An Irish manuscript older than the Book of Kells is to go on exhibit at Trinity College in Dublin – thanks to Bank of America and Merrill Lynch.
The Codex Usserianius Primus, or First Book of Ussher will be exhibited publicly for the first time in 2016 according to a report in the Irish Times.
The paper says the oldest known surviving Irish manuscript will be among a number of works to go on exhibit at Trinity thanks to funding from Bank of America Merrill Lynch art conservation project.
The report says the manuscript is an incomplete copy of the four Gospels on vellum and may have been created as early as the 5th century, several centuries earlier than the Book of Kells.
It comprises of fragments of 80 pages and was named after Archbishop Ussher, a 17th century scholar.
The paper says the book is unusual for, among other things, naming the thieves crucified with Jesus.
The fragmented form of the book is currently held in the archives of the library at Trinity College.
Thanks to the funding the codex will be mounted in book form and will be part of a new, expanded display of manuscripts.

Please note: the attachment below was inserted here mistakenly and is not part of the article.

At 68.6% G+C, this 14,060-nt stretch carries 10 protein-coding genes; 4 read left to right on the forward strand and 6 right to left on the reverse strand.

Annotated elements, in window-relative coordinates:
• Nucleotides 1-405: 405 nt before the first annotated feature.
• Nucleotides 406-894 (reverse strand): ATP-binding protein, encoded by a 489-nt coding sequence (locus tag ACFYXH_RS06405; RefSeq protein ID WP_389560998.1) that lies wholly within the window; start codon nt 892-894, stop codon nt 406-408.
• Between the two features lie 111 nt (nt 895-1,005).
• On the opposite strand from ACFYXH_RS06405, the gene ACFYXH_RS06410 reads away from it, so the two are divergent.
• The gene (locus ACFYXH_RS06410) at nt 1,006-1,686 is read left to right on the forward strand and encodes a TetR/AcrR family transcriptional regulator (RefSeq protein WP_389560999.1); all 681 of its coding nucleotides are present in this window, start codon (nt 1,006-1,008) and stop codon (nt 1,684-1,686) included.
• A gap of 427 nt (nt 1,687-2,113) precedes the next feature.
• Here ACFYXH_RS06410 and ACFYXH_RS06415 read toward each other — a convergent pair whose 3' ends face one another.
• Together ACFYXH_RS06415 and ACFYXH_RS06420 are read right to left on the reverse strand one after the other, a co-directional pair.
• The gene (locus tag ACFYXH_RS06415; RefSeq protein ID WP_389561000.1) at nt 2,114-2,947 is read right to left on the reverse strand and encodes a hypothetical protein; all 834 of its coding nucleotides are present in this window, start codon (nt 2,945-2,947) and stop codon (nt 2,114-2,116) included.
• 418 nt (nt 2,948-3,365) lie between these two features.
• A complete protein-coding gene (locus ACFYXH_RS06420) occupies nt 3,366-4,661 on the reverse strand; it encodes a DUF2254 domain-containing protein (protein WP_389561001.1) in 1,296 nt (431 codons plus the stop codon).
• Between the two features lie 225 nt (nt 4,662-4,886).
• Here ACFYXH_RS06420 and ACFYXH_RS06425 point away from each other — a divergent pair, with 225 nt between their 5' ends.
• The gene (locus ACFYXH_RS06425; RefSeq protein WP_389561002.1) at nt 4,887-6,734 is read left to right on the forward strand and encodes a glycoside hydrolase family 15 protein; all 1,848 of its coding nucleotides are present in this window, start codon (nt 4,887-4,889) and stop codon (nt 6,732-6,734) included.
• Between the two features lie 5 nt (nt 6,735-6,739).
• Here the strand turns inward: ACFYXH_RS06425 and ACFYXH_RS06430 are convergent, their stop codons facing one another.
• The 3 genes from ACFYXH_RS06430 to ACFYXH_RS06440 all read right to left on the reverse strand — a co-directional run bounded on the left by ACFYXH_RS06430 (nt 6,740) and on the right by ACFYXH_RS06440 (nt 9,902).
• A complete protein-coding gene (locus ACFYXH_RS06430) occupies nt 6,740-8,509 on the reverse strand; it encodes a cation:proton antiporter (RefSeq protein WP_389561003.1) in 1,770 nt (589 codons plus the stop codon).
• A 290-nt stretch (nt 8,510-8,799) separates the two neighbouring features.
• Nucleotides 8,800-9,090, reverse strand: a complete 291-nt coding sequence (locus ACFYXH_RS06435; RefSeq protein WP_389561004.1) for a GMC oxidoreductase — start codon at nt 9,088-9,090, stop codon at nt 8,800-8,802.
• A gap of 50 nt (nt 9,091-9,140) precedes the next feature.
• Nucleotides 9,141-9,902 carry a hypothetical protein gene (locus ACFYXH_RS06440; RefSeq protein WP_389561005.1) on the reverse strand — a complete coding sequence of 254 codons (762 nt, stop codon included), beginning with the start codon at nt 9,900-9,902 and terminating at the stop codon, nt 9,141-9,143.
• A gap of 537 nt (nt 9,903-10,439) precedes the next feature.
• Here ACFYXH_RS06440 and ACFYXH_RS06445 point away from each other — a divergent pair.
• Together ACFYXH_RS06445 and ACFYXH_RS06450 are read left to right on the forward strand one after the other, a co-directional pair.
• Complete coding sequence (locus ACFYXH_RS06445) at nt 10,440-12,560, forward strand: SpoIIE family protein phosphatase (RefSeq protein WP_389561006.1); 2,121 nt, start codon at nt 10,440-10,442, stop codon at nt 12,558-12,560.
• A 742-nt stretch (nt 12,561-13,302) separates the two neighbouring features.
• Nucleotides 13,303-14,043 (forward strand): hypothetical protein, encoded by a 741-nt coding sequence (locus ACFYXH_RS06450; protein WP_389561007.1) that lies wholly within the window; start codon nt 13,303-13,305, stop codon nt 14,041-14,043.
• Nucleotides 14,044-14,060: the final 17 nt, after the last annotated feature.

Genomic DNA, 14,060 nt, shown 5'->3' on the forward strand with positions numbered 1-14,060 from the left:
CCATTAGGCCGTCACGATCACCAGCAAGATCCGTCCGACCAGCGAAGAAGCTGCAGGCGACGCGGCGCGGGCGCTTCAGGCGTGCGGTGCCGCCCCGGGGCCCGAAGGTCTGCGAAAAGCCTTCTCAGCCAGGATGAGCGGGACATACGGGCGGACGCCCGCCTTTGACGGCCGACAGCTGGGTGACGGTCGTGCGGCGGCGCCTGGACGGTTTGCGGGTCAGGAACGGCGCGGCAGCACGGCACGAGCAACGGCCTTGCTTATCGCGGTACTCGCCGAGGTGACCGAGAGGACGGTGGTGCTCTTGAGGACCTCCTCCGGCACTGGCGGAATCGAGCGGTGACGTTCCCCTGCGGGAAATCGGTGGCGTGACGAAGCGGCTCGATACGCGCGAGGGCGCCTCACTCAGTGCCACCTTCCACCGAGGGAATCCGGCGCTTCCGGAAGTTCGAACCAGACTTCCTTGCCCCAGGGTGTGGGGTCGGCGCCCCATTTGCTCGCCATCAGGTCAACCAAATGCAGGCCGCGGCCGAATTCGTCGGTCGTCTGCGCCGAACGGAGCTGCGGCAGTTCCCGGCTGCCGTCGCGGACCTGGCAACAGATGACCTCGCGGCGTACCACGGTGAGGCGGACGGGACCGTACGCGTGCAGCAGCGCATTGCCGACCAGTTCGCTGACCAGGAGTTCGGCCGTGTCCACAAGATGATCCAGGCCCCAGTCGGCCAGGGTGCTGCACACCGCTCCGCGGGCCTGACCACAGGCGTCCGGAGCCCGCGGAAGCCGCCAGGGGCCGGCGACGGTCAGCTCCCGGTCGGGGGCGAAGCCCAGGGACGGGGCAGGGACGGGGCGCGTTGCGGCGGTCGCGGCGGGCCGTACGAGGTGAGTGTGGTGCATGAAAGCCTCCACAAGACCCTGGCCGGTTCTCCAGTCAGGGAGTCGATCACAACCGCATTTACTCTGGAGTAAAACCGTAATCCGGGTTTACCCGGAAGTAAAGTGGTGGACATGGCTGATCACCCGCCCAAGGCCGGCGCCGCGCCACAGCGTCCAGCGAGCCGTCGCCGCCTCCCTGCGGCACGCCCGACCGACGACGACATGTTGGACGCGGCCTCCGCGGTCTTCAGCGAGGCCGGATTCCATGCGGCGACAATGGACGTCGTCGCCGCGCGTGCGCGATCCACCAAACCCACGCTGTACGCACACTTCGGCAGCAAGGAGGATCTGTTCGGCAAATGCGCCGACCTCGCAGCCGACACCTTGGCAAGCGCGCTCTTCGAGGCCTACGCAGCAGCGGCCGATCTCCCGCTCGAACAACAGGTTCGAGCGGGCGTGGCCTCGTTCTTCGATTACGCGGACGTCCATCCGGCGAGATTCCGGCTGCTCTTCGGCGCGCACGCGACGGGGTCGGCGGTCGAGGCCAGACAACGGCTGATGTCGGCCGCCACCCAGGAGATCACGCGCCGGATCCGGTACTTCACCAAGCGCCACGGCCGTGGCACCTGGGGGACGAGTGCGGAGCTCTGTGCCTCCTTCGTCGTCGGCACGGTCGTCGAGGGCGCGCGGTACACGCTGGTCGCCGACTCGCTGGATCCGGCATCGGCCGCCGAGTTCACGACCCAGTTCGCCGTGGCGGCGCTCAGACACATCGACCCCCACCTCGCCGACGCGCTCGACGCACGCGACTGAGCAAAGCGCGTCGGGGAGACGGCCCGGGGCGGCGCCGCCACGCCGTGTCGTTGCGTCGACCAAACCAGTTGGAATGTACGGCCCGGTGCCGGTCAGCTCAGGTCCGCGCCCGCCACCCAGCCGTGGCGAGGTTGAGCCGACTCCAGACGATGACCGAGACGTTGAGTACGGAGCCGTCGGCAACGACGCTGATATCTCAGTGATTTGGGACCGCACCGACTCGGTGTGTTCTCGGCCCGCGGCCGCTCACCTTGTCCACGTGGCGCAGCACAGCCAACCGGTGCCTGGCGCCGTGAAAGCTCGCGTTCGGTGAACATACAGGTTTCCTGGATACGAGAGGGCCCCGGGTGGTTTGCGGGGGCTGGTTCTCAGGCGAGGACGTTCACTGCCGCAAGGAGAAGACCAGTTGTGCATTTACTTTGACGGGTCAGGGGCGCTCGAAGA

It will be housed alongside the university’s better-known treasures, the books of Kells, Durrow, and Armagh.
Three other manuscripts to benefit from the conservation work are the Book of Dimma, the Book of Mulling and the so-called Garland of Howth.
The TCD conservation project will take two years according to the library’s keeper (conservation), Susie Bioletti.
She told the paper it will involve technical examination of the pigments and parchment, conservation treatment, digitisation, and art-historical study.
She said: “The funding will allow us to carry out the really careful, complex, and subtle work required.”
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